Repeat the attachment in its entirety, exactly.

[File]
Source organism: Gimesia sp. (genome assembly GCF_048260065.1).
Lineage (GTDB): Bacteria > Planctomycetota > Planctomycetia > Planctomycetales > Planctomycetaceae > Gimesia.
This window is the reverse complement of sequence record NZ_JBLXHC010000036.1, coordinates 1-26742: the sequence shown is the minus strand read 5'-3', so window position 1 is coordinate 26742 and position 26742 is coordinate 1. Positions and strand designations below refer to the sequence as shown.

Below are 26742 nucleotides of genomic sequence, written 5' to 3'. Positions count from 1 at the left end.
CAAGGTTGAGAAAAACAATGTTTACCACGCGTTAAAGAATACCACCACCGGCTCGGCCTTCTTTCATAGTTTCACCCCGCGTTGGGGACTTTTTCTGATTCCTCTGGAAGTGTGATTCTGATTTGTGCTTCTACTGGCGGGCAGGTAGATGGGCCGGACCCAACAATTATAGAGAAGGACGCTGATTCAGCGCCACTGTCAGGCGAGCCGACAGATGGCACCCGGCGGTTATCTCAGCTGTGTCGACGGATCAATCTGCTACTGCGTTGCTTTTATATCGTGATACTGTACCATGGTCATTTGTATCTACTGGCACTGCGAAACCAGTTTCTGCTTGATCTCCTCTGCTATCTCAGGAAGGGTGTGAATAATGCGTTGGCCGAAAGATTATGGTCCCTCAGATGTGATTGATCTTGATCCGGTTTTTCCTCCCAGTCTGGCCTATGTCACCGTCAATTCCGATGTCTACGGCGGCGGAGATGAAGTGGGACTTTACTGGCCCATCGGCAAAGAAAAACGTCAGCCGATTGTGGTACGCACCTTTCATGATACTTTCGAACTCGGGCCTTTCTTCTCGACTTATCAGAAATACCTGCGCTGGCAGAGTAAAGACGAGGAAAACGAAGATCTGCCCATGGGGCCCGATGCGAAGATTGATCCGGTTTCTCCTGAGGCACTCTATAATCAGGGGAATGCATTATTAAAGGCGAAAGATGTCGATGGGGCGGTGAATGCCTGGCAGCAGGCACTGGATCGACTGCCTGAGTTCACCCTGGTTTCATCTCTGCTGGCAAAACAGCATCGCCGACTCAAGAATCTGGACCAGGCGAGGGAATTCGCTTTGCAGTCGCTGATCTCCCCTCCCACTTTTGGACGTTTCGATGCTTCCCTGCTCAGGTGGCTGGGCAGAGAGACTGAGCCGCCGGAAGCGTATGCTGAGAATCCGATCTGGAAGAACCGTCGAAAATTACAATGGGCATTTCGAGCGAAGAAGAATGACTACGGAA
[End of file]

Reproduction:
Source organism: Gimesia sp. (genome assembly GCF_048260065.1).
Lineage (GTDB): Bacteria > Planctomycetota > Planctomycetia > Planctomycetales > Planctomycetaceae > Gimesia.
This window is the reverse complement of sequence record NZ_JBLXHC010000036.1, coordinates 1-26742: the sequence shown is the minus strand read 5'-3', so window position 1 is coordinate 26742 and position 26742 is coordinate 1. Positions and strand designations below refer to the sequence as shown.

Below are 26742 nucleotides of genomic sequence, written 5' to 3'. Positions count from 1 at the left end.
CAAGGTTGAGAAAAACAATGTTTACCACGCGTTAAAGAATACCACCACCGGCTCGGCCTTCTTTCATAGTTTCACCCCGCGTTGGGGACTTTTTCTGATTCCTCTGGAAGTGTGATTCTGATTTGTGCTTCTACTGGCGGGCAGGTAGATGGGCCGGACCCAACAATTATAGAGAAGGACGCTGATTCAGCGCCACTGTCAGGCGAGCCGACAGATGGCACCCGGCGGTTATCTCAGCTGTGTCGACGGATCAATCTGCTACTGCGTTGCTTTTATATCGTGATACTGTACCATGGTCATTTGTATCTACTGGCACTGCGAAACCAGTTTCTGCTTGATCTCCTCTGCTATCTCAGGAAGGGTGTGAATAATGCGTTGGCCGAAAGATTATGGTCCCTCAGATGTGATTGATCTTGATCCGGTTTTTCCTCCCAGTCTGGCCTATGTCACCGTCAATTCCGATGTCTACGGCGGCGGAGATGAAGTGGGACTTTACTGGCCCATCGGCAAAGAAAAACGTCAGCCGATTGTGGTACGCACCTTTCATGATACTTTCGAACTCGGGCCTTTCTTCTCGACTTATCAGAAATACCTGCGCTGGCAGAGTAAAGACGAGGAAAACGAAGATCTGCCCATGGGGCCCGATGCGAAGATTGATCCGGTTTCTCCTGAGGCACTCTATAATCAGGGGAATGCATTATTAAAGGCGAAAGATGTCGATGGGGCGGTGAATGCCTGGCAGCAGGCACTGGATCGACTGCCTGAGTTCACCCTGGTTTCATCTCTGCTGGCAAAACAGCATCGCCGACTCAAGAATCTGGACCAGGCGAGGGAATTCGCTTTGCAGTCGCTGATCTCCCCTCCCACTTTTGGACGTTTCGATGCTTCCCTGCTCAGGTGGCTGGGCAGAGAGACTGAGCCGCCGGAAGCGTATGCTGAGAATCCGATCTGGAAGAACCGTCGAAAATTACAATGGGCATTTCGAGCGAAGAAGAATGACTACGGAA